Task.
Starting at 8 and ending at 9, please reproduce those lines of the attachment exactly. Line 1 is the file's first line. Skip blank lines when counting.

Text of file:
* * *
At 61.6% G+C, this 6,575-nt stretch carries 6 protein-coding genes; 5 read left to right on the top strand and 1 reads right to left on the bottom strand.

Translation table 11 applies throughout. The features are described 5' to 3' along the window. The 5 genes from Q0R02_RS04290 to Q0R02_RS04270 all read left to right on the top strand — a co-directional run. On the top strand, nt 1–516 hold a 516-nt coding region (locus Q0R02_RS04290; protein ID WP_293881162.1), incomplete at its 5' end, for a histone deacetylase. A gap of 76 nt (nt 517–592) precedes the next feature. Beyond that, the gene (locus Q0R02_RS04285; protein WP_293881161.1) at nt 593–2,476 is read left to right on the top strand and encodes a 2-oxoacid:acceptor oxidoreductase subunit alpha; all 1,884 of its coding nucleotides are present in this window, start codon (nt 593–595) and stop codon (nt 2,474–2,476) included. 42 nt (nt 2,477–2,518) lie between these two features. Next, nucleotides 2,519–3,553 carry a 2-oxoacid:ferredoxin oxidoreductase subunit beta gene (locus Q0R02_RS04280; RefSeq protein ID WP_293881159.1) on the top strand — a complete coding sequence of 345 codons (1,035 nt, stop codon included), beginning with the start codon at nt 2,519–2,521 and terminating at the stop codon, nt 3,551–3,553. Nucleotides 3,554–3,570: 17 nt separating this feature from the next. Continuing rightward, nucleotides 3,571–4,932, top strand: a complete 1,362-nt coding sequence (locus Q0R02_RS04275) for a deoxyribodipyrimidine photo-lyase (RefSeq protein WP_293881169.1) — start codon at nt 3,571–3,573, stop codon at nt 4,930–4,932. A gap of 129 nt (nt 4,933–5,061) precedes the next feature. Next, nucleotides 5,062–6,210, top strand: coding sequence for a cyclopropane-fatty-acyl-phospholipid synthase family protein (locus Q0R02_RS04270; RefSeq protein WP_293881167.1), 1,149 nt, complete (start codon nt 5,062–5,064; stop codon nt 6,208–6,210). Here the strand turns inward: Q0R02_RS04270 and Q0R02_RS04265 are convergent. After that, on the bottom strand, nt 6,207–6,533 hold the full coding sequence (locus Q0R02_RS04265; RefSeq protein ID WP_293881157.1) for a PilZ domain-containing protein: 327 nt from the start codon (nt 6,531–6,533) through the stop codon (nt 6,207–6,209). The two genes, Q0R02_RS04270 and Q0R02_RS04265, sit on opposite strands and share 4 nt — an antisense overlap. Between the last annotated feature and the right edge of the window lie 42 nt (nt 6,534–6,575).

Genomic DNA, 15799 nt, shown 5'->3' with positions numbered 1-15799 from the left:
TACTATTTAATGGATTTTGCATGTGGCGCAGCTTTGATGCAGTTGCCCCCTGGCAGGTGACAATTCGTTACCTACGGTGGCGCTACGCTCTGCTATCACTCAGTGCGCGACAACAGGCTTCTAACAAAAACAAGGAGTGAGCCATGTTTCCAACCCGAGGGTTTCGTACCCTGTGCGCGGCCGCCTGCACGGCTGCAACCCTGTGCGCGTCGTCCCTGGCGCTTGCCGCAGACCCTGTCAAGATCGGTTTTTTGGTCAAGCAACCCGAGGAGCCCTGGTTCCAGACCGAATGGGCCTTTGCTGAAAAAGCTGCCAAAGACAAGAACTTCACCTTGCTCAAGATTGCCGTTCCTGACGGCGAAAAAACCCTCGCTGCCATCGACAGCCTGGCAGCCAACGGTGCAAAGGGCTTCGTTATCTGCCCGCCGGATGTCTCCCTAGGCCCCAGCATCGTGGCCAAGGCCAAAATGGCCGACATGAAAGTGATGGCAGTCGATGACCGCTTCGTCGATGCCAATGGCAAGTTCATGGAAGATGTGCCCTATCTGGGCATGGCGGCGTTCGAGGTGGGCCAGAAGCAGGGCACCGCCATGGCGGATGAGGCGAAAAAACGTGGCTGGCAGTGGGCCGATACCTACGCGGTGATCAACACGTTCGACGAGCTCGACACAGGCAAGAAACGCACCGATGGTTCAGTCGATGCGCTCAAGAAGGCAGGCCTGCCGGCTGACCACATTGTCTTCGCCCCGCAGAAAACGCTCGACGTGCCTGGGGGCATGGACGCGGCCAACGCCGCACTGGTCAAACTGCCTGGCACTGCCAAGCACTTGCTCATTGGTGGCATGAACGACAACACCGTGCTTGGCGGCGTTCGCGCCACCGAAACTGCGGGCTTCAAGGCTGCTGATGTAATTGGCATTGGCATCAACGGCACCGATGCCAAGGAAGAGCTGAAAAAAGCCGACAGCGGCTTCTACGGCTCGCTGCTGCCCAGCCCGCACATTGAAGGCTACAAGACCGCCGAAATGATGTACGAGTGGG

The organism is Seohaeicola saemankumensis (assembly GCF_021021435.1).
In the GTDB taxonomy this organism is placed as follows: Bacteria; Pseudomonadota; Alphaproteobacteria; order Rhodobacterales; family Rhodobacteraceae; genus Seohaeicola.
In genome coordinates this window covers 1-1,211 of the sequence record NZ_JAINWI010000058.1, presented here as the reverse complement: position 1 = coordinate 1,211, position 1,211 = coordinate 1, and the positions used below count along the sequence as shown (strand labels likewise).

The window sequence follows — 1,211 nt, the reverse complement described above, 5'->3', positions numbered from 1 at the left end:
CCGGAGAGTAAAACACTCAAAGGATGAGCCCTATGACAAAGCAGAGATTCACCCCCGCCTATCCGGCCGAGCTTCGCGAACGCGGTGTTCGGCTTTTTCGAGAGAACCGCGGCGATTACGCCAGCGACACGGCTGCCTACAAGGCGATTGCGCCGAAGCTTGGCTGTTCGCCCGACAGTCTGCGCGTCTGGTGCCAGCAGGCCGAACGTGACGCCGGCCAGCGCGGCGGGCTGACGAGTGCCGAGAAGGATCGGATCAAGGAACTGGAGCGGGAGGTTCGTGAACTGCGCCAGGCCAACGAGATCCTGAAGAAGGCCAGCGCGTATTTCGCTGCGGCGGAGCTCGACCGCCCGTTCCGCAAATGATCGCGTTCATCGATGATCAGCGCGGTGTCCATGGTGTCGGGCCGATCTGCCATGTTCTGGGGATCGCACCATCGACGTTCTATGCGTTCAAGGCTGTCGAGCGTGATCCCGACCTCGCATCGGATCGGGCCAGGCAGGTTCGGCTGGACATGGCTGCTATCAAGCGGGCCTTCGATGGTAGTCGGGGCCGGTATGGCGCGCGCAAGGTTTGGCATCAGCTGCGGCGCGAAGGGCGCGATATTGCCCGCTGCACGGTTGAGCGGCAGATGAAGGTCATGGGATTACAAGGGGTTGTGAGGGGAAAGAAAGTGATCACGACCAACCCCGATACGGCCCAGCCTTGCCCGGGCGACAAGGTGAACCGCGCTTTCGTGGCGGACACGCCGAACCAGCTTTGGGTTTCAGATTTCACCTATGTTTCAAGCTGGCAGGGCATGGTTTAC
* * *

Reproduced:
The window sequence follows — 1,211 nt, the reverse complement described above, 5'->3', positions numbered from 1 at the left end:
CCGGAGAGTAAAACACTCAAAGGATGAGCCCTATGACAAAGCAGAGATTCACCCCCGCCTATCCGGCCGAGCTTCGCGAACGCGGTGTTCGGCTTTTTCGAGAGAACCGCGGCGATTACGCCAGCGACACGGCTGCCTACAAGGCGATTGCGCCGAAGCTTGGCTGTTCGCCCGACAGTCTGCGCGTCTGGTGCCAGCAGGCCGAACGTGACGCCGGCCAGCGCGGCGGGCTGACGAGTGCCGAGAAGGATCGGATCAAGGAACTGGAGCGGGAGGTTCGTGAACTGCGCCAGGCCAACGAGATCCTGAAGAAGGCCAGCGCGTATTTCGCTGCGGCGGAGCTCGACCGCCCGTTCCGCAAATGATCGCGTTCATCGATGATCAGCGCGGTGTCCATGGTGTCGGGCCGATCTGCCATGTTCTGGGGATCGCACCATCGACGTTCTATGCGTTCAAGGCTGTCGAGCGTGATCCCGACCTCGCATCGGATCGGGCCAGGCAGGTTCGGCTGGACATGGCTGCTATCAAGCGGGCCTTCGATGGTAGTCGGGGCCGGTATGGCGCGCGCAAGGTTTGGCATCAGCTGCGGCGCGAAGGGCGCGATATTGCCCGCTGCACGGTTGAGCGGCAGATGAAGGTCATGGGATTACAAGGGGTTGTGAGGGGAAAGAAAGTGATCACGACCAACCCCGATACGGCCCAGCCTTGCCCGGGCGACAAGGTGAACCGCGCTTTCGTGGCGGACACGCCGAACCAGCTTTGGGTTTCAGATTTCACCTATGTTTCAAGCTGGCAGGGCATGGTTTAC